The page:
Best thing, look getting old? change it! switch windows managers or desktops.

    Linux is no longer wishing :D
     
  7. leet1 macrumors 6502

    Joined:
    Nov 3, 2003
    #7

    Just like the Mac, it will soon be adopter and games made for it I bet. Theres already a few big games usable on it right now. Unreal tournament, Unreal tournament 2003, half life, and a few more which I don't know about, heh.
     
  8. Nermal Moderator

    Nermal

    Staff Member

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    Dec 7, 2002
    Location:
    New Zealand
    #8
    That's one of the reasons I got a Mac. I liked fiddling around in Linux, but I got frustrated with the lack of commercial software. I saw that the Mac supports most of the apps I wanted, so I gave it a go. Now I'm on my second Mac, and I agree - who needs Linux when you've got a Mac?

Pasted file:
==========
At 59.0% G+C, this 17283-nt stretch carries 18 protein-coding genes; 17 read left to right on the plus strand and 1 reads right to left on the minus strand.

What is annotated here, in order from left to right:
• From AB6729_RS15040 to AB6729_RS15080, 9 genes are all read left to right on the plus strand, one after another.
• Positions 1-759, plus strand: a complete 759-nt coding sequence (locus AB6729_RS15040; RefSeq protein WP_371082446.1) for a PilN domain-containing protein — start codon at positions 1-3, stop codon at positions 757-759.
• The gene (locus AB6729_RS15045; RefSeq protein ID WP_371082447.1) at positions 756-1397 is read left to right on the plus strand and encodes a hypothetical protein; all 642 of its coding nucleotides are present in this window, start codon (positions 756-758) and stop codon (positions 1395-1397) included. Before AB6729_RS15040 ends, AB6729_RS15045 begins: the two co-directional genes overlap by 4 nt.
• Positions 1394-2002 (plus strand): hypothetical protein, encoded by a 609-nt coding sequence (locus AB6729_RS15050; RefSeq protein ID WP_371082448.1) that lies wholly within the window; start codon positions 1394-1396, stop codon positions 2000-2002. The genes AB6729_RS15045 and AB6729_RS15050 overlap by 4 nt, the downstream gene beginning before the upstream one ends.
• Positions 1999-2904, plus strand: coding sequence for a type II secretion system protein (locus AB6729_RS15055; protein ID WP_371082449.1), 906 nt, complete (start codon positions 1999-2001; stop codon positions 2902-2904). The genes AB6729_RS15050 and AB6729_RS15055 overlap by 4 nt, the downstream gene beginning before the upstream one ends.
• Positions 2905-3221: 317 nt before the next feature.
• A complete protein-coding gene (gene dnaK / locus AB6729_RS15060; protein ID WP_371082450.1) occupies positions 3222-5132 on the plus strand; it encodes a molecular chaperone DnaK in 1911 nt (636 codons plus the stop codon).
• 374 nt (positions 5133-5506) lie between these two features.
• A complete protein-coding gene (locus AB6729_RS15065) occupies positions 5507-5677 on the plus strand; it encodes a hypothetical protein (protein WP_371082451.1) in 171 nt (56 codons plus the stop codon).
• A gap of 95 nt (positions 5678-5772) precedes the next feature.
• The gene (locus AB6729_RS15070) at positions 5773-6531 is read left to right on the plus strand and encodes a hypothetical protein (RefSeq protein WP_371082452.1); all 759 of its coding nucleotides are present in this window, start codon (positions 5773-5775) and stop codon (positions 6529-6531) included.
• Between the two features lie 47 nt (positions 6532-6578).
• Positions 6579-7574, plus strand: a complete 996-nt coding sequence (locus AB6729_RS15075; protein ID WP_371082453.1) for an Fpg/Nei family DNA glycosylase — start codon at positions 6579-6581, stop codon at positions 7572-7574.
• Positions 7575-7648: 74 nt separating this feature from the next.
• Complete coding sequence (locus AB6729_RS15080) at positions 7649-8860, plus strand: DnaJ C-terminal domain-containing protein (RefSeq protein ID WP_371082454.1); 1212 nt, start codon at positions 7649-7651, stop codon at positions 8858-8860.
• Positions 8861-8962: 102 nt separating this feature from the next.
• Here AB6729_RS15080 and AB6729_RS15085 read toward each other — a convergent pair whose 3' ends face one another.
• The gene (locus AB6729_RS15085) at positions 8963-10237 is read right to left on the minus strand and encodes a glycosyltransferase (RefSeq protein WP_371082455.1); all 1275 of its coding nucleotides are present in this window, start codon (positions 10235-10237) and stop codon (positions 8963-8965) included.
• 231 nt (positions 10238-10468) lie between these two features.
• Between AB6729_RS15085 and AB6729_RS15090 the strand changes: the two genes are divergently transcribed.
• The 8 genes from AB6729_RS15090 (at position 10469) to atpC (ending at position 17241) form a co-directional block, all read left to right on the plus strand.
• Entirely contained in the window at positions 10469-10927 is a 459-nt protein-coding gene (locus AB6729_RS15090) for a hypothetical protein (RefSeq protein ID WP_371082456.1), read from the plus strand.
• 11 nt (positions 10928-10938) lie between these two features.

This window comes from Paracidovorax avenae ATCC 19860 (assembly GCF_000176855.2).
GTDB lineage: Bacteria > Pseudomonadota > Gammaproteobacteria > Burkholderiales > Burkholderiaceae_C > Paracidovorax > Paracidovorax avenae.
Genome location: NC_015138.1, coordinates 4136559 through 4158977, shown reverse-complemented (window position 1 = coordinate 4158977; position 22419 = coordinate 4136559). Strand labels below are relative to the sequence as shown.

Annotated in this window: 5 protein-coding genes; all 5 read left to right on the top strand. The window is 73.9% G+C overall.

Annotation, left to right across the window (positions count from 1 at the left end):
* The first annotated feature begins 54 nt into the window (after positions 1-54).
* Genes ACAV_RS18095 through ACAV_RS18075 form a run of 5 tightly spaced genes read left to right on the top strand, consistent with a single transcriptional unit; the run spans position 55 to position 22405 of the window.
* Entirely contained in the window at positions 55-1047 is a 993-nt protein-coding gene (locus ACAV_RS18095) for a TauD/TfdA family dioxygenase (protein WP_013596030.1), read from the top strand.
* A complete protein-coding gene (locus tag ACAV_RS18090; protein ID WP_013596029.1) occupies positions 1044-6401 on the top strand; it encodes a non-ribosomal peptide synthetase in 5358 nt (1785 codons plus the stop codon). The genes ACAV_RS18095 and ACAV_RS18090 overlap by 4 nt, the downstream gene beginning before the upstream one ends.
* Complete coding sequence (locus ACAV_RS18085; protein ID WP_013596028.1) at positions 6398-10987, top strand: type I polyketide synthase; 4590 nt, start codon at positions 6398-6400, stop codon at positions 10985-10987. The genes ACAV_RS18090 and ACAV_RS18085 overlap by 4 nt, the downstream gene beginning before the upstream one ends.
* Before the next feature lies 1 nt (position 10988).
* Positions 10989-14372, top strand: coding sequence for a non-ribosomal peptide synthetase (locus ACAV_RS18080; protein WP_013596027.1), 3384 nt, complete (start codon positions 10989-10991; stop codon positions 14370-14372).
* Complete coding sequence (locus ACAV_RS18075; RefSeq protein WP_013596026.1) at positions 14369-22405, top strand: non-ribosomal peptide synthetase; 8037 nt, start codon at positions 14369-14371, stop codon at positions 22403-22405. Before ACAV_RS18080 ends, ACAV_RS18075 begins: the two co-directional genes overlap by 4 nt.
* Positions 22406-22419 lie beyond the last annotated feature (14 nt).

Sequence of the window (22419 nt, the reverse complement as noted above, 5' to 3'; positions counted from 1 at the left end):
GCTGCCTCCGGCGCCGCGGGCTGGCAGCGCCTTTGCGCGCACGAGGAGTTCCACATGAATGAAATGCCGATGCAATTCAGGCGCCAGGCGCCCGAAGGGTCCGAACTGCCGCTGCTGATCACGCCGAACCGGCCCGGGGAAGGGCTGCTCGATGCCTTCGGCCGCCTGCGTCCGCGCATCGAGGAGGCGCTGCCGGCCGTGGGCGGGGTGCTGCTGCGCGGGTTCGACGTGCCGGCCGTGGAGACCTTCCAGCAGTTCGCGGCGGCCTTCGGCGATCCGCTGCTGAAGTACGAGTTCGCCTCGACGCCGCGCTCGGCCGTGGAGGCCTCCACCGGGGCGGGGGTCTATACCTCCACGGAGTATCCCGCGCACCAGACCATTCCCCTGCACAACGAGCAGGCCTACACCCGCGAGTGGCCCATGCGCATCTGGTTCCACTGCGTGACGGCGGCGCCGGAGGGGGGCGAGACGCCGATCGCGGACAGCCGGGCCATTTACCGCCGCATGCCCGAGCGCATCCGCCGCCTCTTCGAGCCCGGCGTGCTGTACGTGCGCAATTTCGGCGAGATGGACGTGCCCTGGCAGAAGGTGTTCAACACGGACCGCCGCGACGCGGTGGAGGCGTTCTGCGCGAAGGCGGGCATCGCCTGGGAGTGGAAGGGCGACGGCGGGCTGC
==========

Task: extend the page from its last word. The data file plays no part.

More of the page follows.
9. besson3c macrumors member

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    Apr 9, 2003
    #9
    Re: Re: Linux on my Mac? What for?

    It is not emulating Classic or OS X, nor does OS X emulate Classic.
     
  10. Nermal Moderator

    Nermal

    Staff Member

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    #10
    "Emulating" is an easier word than "virtual machining", which isn't a word at all :)
     
  11. besson3c macrumors member

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    Apr 9, 2003
    #11
    Re: Re: Re: Linux on my Mac? What for?

    Are you being serious?
     
  12. leet1 macrumors 6502

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    Nov 3, 2003